As a student of both Chinese culture and martial arts, I am often bewildered by the stereotypes and misconceptions that people have about both of these subjects. OF course, Chinese and Japanese cultures are not the same thing, but in people's minds they sometimes become so. I have wondered where stereotypes about Asian culture, such as that it is stoic, unfeeling and encourages a blind obedience to authority, or that the truest way to live is in nilhistic self-abnegation, have come from.

After reading the Hagakure of Tsunetomo Yamamoto, translated by Minoru Tanaka and edited by Justin F. Stone, I have some idea where these ideas might come from. In this case it is not just confused Westerners seeking enlightenment who are confusing two different traditions. Bushido, the core of values that Yamamoto espouses, is taken from the Chinese words wu shi dao, Martial Official Way. The concept of the shi, the educated person who serves others, goes far back in Chinese history and is a very important concept in confucianism. And although Yamamoto uses the term, and places a great emphasis on government service, this book has nothing to do with Confucian ethics.

Although this book is not a work of philosophy, and mostly consists of small sayings on practical matters (such as how to stop yourself from yawning and carry on a homosexual dalliance) when it does have a philosophy, it seems to be the idea of blind unwavering service to the clan, unemcumbered by ideas of life and death. To do this, the major thing that must be accomplished is control, over oneself and others. This control must be strict and applied from outside, lest a person become weak. The justification of this is somehow related to the Heart Sutra.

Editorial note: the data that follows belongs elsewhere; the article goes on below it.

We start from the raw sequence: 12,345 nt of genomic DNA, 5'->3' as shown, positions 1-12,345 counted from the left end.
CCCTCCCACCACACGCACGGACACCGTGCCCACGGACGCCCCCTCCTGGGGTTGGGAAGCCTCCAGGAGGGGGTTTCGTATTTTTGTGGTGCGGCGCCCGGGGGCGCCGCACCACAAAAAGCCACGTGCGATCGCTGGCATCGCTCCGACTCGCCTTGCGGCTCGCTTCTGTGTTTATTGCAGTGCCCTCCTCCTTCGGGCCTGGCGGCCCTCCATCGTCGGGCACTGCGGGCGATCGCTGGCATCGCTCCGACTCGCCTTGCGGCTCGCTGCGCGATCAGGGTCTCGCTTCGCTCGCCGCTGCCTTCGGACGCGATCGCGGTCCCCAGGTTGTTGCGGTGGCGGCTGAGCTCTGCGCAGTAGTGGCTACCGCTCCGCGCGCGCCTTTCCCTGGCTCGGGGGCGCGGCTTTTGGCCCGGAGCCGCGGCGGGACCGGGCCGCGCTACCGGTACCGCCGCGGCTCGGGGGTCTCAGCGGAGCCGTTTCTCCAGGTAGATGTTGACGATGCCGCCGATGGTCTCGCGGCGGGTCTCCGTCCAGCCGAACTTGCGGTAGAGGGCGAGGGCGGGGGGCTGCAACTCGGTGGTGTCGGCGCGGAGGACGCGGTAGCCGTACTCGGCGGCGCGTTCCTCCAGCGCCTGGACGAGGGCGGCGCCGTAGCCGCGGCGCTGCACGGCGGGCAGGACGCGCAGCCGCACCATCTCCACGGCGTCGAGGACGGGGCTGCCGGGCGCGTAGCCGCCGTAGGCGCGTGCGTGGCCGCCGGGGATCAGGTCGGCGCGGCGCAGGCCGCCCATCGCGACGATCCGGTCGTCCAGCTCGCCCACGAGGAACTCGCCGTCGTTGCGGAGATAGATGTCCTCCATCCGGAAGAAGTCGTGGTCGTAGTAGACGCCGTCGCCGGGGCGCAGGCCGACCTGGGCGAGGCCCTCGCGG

This book is a hodge podge of mystical beliefs and rigidly applied social structures, all in the service of a military aristocracy and its constant warfare. If this were "Asian Culture" or even Japanese culture, I would be the first to condemn Asian culture. This way of thinking isn't just immoral, it is also childish. As much as ninja spies , sword fights and Machivellian schemes may be cool in Lone Wolf and Cub, or on, nations don't become powerful because they are led by self-driven overmen with big swords and unblinking resolves. If anyone wants to know what makes a nation powerful, both in Asian thought and in reality, go read the Mencius.